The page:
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Lonely Planet Cantonese Phrasebook [Paperback]

Kam Y. Lau
3.7 out of 5 stars  See all reviews (6 customer reviews)
Price: CDN$ 9.95 & FREE Shipping on orders over CDN$ 25. Details
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There is a newer edition of this item:
Lonely Planet Cantonese Phrasebook 6th Ed.: 6th Edition Lonely Planet Cantonese Phrasebook 6th Ed.: 6th Edition
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Book Description

Oct. 1 1999 0864426453 978-0864426451 3rd Revised edition
This new edition includes plenty of colloquial usage and common expressions. Thorough pronunciation and grammar chapters make meeting people, shopping and catching sights much more enjoyable. Includes a two-way dictionary and script throughout.

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Customer Reviews

Most helpful customer reviews
2.0 out of 5 stars You can't learn any Cantonese from this book March 20 2000
Format:Paperback
I will temper this review by noting that this is a _phrasebook_ and not explicitly intended as a learning tool. The book could be useful as a way of looking up something you want to say (if you can find it) and pointing to the chinese writing, but that's about all.
Cantonese pronunciation is very complicated, and this book isn't very helpful in explaining it. The section that tries to give a broad introduction to the language is terrible. For example, early on it gives a list of 8 "useful verbs" which is missing staples like "to want" and "to have", and in fact only has about 3 that are even remotely useful. One of the listed verbs is "to trick" -- a word that every traveller struggling with a language wishes they could remember.
The majority of this book is organized by topic. Within each topic, it goes into too much depth to be able to find anything quickly, but being a small book it is not comprehensive at all. The dictionary section in the back is tiny and not very useful either.
My copy ended up in a trash can in Hong Kong a few days after I bought it.
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4.0 out of 5 stars Good book , bad Romanization Jan. 23 2004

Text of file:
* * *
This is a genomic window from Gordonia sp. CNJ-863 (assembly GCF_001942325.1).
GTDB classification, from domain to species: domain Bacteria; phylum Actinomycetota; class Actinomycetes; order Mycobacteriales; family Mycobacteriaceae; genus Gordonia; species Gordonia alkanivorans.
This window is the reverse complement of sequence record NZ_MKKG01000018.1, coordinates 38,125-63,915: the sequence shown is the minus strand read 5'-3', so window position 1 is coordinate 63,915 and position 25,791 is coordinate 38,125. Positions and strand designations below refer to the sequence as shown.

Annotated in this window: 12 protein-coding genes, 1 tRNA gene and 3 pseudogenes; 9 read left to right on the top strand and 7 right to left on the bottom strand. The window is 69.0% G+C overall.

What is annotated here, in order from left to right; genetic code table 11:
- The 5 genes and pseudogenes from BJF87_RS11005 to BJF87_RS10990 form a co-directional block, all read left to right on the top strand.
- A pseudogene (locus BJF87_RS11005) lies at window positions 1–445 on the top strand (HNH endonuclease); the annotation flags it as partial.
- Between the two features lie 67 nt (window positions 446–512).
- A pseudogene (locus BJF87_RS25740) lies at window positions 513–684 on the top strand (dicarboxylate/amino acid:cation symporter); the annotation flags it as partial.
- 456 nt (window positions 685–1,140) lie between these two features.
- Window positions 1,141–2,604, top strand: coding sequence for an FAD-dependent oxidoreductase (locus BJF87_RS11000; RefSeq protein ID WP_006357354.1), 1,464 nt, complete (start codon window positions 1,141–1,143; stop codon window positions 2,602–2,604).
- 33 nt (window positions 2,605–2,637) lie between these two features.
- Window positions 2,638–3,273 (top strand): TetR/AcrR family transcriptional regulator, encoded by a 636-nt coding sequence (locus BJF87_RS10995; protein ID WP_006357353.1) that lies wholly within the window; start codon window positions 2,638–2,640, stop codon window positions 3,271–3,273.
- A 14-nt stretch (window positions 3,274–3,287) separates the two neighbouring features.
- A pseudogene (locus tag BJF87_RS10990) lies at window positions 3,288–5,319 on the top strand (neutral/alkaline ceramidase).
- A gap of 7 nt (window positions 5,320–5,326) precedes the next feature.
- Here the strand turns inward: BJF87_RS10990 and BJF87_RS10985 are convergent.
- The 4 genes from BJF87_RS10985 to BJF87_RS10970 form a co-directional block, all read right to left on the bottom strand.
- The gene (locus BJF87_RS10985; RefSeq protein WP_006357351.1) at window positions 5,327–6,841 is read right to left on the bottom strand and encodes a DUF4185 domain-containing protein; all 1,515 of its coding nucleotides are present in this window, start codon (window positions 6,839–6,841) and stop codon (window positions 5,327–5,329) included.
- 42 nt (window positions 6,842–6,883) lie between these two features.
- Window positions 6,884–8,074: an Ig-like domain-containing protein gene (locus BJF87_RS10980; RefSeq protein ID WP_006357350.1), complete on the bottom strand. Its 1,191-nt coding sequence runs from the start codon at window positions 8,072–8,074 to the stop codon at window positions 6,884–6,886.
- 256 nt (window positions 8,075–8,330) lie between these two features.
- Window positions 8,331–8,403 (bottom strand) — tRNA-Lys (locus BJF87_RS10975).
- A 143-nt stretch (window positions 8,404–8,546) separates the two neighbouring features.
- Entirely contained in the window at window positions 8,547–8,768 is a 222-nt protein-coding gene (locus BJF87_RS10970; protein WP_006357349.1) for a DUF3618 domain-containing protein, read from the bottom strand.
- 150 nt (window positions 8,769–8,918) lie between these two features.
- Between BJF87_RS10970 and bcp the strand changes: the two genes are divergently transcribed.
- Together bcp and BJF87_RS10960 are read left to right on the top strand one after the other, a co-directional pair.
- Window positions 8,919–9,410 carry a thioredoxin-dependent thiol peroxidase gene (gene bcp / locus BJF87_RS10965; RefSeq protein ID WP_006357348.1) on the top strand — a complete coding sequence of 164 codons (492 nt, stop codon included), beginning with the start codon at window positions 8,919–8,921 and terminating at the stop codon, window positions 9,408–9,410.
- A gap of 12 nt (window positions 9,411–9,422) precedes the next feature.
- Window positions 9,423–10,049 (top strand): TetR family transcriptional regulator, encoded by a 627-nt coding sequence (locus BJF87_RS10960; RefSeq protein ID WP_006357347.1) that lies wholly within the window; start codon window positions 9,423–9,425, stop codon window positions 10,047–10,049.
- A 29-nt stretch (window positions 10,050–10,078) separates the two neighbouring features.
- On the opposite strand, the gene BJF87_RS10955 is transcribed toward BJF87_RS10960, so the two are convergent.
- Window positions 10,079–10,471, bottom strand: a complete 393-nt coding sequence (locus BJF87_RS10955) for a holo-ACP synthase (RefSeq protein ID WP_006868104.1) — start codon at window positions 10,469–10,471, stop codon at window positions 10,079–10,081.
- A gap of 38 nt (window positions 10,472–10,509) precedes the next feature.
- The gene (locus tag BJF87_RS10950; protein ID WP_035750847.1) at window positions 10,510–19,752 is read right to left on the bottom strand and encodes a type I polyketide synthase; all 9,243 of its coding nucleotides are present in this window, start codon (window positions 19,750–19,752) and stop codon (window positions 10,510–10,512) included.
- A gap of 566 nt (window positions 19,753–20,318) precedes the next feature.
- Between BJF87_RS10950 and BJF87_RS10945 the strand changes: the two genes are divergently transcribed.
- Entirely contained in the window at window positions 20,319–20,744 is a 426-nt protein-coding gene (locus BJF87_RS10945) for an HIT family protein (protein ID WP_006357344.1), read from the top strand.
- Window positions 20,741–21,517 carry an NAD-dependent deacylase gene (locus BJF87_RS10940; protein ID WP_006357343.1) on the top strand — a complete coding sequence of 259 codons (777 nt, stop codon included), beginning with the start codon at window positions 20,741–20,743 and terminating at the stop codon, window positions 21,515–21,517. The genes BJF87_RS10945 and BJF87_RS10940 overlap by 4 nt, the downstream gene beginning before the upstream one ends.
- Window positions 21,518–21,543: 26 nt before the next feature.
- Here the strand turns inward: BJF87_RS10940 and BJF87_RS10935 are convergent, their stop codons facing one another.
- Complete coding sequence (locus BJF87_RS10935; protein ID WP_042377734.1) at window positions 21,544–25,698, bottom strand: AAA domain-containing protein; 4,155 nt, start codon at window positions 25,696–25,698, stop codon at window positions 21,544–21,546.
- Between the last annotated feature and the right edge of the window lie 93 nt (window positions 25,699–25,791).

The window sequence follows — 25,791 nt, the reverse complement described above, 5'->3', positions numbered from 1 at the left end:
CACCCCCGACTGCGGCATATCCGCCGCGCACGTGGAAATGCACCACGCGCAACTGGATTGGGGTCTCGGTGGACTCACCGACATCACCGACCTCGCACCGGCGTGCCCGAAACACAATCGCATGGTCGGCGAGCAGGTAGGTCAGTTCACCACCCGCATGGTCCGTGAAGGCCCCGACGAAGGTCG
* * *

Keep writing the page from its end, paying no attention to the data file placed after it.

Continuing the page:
Format:Paperback
This was my first book on the long trek to learning Cantonese. The book provides a detailed food section, which will come in handy when dining with the girlfriend's family. Food seems to be of high importance with the Chinese culture, so it is good that this section is very well done.
The problem I found was that the book does not use the widely accepted Yale romanization. I've been collecting all kinds of books for the last year, and Yale seems to be the most easily understood and most intuitive romanization technique that I've found.
Overall, the book has a diverse collection of phrases and vocabulary. It is a good book to have in your Cantonese collection.
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4.0 out of 5 stars Good for the price. May 9 2001
By Derek
Format:Paperback
This phrase book has authentic cantonese characters. Cantonese is an oral language and they use a few special characters aside from the "chinese" characters. I have seen another phrase book which uses all "chinese" characters. If you literally read it in cantonese, the pronunciations are all wrong, but the meaning is the same. It is frustrating if you know a little cantonese, and want to know the cantonese characters. This book is good because of the cantonese characters and the correct pronunciations that go along with them. If you have no background in a language and want to learn never choose a phrase book. Go buy a textbook.
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